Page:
The Australian bush fires may be thousands of kilometres away but they hit close to home for many in the Bay of Plenty.
Jamie Rhodes, the Eastern Bay Volunteer Fire Brigade's deputy controller, spent two weeks fighting the Australian fires last month.
The volunteer of 24 years has now put his hand up to return.
Rhodes was the strike team leader in charge of three New Zealand firefighting crews early last month.
The team included his Eastern Bay colleagues Colin Geety and Brenda Davis, Blair Wardlaw from the Waimana Volunteer Brigade, Tyler Fox from Rotorua and Mike Bathe from Taupō.
They were originally deployed to Port Macquarie before being reassigned to the Hunter Valley, near Laguna in New South Wales.
The days were huge, with breakfast at 6am and crews returning between 11.30pm and midnight.
"These crews had been working on these fires since September. They had been working 16 to 18 days in a row. We were just happy some of them could get some time off. Their own homes were threatened too and they were spending all their time saving others'."
He said teamwork was a "huge" part of the task.
"We had an awesome team. People who just get in and get the job done."
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Rhodes said the size, heat and fire behaviour was a lot different from those in New Zealand.
"They also use different fire fighting methods, mainly because they have limited water to use."
He said the locals' appreciation for their Kiwi helpers was "very humbling".
"Those brigades looked after us like you wouldn't believe. Some of them are going to be lifelong friends."
The biggest fire the crews fought was 160,000 hectares in size.
Just before they left, it connected with other fires nearby covering an area of more than 800,000ha at the time.
"It's got even worse since we left," Rhodes said.
He was thankful to his family and employer Fonterra Edgecumbe for allowing him to leave home and help.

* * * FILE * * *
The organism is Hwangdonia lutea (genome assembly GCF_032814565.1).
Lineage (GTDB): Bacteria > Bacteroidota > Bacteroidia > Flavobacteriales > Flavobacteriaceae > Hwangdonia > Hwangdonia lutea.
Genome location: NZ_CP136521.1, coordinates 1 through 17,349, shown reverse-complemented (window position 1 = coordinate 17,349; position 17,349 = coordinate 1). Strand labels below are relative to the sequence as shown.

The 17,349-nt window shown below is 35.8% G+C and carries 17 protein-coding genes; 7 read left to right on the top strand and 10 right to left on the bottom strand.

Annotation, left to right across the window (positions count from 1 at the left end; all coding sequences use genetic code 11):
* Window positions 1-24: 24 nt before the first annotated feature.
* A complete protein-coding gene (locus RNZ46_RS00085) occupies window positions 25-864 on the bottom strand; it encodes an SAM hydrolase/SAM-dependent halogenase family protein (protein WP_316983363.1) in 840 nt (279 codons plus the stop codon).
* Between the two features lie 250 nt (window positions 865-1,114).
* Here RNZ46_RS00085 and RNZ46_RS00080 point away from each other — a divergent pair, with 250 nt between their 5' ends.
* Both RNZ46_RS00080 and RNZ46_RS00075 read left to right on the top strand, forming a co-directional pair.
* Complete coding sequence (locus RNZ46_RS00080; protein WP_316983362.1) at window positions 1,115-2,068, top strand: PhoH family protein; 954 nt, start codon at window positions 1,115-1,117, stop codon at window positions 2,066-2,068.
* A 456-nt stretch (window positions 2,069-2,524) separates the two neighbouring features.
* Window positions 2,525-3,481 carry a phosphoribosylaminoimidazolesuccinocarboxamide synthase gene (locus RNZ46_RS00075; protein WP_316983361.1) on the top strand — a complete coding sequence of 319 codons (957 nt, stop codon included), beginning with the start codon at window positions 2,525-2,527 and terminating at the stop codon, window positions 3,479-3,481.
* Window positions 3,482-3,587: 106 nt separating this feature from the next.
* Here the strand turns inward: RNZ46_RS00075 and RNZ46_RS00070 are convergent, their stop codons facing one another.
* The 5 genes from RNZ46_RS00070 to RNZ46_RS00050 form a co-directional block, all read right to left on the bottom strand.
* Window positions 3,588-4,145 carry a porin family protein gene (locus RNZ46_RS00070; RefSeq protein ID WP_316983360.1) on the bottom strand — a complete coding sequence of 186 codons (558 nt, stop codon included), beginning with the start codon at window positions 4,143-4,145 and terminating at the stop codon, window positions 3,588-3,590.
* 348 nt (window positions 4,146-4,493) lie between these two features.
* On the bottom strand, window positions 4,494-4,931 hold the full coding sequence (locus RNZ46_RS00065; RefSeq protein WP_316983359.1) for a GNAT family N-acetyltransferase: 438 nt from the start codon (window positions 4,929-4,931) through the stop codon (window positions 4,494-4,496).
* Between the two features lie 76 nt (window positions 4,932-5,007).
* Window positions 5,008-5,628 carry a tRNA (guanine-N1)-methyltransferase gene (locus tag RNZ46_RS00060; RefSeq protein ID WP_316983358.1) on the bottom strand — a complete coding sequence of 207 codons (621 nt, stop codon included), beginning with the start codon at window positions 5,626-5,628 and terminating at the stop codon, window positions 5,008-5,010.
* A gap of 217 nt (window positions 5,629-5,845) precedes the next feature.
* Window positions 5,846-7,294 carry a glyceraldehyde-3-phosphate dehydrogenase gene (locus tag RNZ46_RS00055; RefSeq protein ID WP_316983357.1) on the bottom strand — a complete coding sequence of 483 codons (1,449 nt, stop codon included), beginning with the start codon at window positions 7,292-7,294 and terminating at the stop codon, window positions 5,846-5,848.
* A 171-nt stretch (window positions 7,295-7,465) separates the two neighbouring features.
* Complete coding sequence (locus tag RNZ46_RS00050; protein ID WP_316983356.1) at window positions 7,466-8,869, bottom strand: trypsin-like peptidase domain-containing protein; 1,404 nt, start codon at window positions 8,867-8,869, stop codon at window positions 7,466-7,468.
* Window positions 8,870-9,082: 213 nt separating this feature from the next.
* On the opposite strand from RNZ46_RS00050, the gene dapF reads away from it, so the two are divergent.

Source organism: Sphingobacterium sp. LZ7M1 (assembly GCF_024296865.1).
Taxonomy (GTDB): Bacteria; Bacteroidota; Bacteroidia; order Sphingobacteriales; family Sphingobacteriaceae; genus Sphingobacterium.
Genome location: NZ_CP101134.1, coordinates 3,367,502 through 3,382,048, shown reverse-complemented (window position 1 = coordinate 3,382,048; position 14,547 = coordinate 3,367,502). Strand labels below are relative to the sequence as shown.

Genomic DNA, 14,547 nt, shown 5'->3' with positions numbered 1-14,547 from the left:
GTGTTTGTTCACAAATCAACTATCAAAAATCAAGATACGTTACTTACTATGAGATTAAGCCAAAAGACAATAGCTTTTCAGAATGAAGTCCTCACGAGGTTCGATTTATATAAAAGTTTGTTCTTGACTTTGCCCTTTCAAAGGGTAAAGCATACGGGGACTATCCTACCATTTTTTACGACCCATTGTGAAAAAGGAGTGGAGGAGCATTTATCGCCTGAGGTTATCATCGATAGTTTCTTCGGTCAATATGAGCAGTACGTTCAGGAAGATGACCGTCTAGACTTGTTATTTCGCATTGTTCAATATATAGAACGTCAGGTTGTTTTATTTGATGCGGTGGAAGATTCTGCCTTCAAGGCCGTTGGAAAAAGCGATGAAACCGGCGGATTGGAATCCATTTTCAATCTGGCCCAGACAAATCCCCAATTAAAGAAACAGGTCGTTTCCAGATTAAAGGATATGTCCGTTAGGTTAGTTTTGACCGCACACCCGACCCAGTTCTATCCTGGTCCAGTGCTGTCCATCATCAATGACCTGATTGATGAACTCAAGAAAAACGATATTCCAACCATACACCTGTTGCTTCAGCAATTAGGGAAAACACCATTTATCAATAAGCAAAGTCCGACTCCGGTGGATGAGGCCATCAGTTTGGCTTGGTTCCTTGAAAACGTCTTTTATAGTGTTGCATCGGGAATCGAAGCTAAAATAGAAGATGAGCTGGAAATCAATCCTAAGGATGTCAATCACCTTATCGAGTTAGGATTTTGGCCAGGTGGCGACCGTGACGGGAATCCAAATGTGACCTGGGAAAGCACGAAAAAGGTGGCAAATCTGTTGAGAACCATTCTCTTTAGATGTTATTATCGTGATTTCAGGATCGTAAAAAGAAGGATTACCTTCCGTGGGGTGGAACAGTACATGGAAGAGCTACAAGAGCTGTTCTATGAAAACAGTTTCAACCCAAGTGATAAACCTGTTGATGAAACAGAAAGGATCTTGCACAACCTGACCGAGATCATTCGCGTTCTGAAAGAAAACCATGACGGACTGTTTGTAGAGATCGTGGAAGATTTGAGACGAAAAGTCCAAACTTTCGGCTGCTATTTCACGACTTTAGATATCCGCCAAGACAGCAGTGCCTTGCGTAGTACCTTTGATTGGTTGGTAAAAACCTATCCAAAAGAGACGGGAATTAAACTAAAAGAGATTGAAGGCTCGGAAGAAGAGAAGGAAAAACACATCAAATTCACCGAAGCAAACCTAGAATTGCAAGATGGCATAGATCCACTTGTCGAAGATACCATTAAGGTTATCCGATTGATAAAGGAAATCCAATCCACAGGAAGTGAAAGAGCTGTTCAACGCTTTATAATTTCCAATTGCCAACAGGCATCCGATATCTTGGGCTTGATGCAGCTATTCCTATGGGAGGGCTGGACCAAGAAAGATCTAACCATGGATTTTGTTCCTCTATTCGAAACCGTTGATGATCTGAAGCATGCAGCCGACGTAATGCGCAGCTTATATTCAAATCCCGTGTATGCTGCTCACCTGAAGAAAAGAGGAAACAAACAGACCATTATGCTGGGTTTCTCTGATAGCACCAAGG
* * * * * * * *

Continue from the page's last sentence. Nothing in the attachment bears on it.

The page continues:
"We volunteers can't do what we do without them."
He said there were certain training standards and experience firefighters needed to have to apply to help overseas.
"I have previous deployment experience to Victoria, Tasmania and the USA, so I was lucky enough to be selected."
Ray Fleming, who was born in Mount Maunganui and raised in Whakatāne, now lives on the Gold Coast and volunteers for the Queensland Rural Fire Service.
He has been a volunteer firefighter for 23 years and for the last two months has been helping fight fires in Queensland and northern New South Wales.
Fleming said his family was used to him going away on deployments nowadays, and his wife "usually renovates part of the house while I'm away, so I have no say in it."
"In the last four years, I have been to Bundaberg, Townsville, Rockhampton and Millmerran to name a few."
He said on the ground "you're always assessing your situation and safety exits before during and after fighting."
"No life is worth property or trees. Always have an escape plan."
As a civil servant working for the City of Gold Coast, he gets six days of leave to volunteer for emergency services each year.
"So financially it's okay for me, others probably do it a bit tough, but they still do it. Most volunteers do it for the camaraderie and commitment to community. Most, believe it or not, are in two minds about being paid."
In 2002 Fleming fought fires in Moruya and Batemans Bay, places that have been hit again by the blazes this summer.
He said the fires south of Queensland were different from those fought near his home.
"There are larger fuel loads and more eucalyptus trees that make for vicious fires. Those trees just dry out and explode. We're in the fifth year of a drought so most firefighters knew this was coming, they just didn't know when."
Later this week his crew is expected to be sent to Nowra in New South Wales, where most of the Queensland contingent is based at a naval facility.
Former Rotorua resident Shirley Mahon now lives in Brisbane and flew over an area with "destroyed forest plantations" near Bundaberg yesterday.
She said the damage to bush and towns across the country had been "devastating".
"We love to live in or near the bush, we do all we can to protect our properties, but these fires have been unbelievable."
She said the Rural Fire Service volunteers were "heroes".
"Some have been fighting these fires since September, with no recompense for loss of income and family time and now some have even lost their lives."
Mahon said donating to relief funds was one of the best ways for Kiwis to help, and those Kiwis who had already done what they could to help were "bloody marvellous".
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Branches of the Saddlery Warehouse across the country, including in Tauranga, are collecting donations to help injured and stranded animals (not just horses) affected by the fires.
New items such as bandages, halters, leads, animal beds, animal cages, brushes, feeding bottles, vet wrap, heat pads and towels are sought but they must be dropped off by 5pm on Friday.
Those who cannot donate in person can purchase and donate items online.
MetService meteorologist Melissa Oosterwijk said it was likely Bay of Plenty residents would see a haze on the horizon due to the smoke this week.
However, he said it was unlikely the region would see the same "oppressive" smoke cloud that Auckland had, as the wind direction would likely confine the smoke to the north.